Stomatal patterns in embryophytes: their evolution, ontogeny and interpretation.
by Payne W. W. (1979)
Willard W. Payne
in Taxon 28: 117–132 -DOI: 10.2307/1219566 –
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The history of study and nomenclature of stomatal concepts has not yet led to full elucidation of cell pattern significance for higher plants.
In this paper, a new ontogenetic system of classification is introduced that makes primary subdivision on the basis of the mode of division of the guard mother cell (GMC) with respect to the wall which cuts it from the meristemoid: diameristic, at right angles; parameristic, parallel to; and anomomeristic, without special orientation to the preceding wall.
These are further subdivided on the basis of ontogeny and number of the surrounding cells. The biology of stomata is discussed as it relates to cell patterning, and fundamental ties are pointed out between stomatal configurations and epidermal ontogeny, especially with regard to whether development is rectate, proceeding in a wave from an intercalary or marginal meristem, or diffuse, proceeding with continued meristematic activity within the expanding tissue over a long period of time.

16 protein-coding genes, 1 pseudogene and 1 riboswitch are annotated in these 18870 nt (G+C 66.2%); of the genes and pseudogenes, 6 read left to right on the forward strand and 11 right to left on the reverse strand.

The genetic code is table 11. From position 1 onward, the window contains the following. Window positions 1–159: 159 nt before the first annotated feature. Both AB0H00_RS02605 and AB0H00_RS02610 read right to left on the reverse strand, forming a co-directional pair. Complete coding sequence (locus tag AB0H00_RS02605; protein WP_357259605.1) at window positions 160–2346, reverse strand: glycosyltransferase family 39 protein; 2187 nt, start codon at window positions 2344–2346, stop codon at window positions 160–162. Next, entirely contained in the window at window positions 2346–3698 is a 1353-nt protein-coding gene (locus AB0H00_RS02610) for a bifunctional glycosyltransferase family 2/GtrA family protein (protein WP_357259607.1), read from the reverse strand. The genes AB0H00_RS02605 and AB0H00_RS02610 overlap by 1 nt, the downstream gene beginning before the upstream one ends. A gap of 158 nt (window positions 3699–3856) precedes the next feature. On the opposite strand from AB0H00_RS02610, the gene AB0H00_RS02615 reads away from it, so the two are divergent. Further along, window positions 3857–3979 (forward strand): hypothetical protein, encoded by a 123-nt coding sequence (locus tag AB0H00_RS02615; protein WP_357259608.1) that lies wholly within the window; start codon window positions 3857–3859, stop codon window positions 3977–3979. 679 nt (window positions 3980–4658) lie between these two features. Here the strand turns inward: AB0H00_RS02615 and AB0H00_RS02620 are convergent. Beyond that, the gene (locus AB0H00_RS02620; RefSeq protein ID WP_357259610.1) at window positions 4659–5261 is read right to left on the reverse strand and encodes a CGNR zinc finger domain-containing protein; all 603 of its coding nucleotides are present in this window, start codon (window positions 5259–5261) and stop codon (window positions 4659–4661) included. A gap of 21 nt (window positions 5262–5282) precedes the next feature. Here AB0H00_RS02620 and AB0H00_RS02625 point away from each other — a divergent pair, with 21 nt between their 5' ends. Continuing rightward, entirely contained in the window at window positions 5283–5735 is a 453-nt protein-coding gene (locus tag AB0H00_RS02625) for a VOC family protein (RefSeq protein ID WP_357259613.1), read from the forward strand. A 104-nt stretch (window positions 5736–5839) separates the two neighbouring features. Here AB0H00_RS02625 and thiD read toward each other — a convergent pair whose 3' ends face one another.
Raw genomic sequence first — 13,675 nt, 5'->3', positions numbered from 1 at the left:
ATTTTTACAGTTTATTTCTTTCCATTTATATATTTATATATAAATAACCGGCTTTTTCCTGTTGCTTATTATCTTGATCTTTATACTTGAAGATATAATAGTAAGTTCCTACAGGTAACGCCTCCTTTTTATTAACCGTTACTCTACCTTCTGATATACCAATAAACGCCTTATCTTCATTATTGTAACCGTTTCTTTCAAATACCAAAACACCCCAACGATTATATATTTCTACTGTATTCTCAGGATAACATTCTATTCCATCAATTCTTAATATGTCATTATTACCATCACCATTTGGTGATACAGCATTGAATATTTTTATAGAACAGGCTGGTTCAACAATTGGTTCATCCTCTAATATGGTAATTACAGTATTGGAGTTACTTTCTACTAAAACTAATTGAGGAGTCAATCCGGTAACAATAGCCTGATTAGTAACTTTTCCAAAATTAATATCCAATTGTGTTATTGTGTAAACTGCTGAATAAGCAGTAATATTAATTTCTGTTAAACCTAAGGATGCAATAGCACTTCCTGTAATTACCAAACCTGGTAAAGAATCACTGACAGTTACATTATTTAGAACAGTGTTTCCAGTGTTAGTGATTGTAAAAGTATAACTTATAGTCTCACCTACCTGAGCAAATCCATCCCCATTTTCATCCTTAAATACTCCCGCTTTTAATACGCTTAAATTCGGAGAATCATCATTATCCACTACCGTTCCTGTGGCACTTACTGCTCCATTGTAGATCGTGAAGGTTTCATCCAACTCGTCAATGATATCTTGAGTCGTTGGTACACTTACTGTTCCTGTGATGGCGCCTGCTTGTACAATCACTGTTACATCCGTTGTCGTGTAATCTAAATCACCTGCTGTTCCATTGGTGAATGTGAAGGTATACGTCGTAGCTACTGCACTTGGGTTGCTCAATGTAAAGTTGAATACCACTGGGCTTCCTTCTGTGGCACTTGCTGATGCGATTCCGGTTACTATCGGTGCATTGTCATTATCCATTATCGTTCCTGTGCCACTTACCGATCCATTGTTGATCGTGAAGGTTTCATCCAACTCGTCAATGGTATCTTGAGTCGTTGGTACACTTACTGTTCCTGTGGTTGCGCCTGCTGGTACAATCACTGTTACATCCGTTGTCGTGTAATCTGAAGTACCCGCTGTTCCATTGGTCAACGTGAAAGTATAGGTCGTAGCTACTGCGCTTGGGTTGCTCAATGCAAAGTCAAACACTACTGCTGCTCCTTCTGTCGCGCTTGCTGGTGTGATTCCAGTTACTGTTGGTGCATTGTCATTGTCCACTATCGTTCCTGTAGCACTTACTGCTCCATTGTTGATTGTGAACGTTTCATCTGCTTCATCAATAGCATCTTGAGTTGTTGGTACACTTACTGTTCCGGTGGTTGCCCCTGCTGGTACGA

The concept of perigenous stomata, those in which protodermal cells act directly as GMC’s without prior division, is refuted. The primitive stoma of land plant sporophytes is interpreted to be the simplest type of diameristic, mesoperigenous stoma, in which a protodermal meristemoid divides transversely, cutting off a distal GMC which then divides longitudinally to produce the guard cells. This stoma is suggested as the progenitor type for the Angiospermae, and is the primitive type for at least the Monocotyledonae.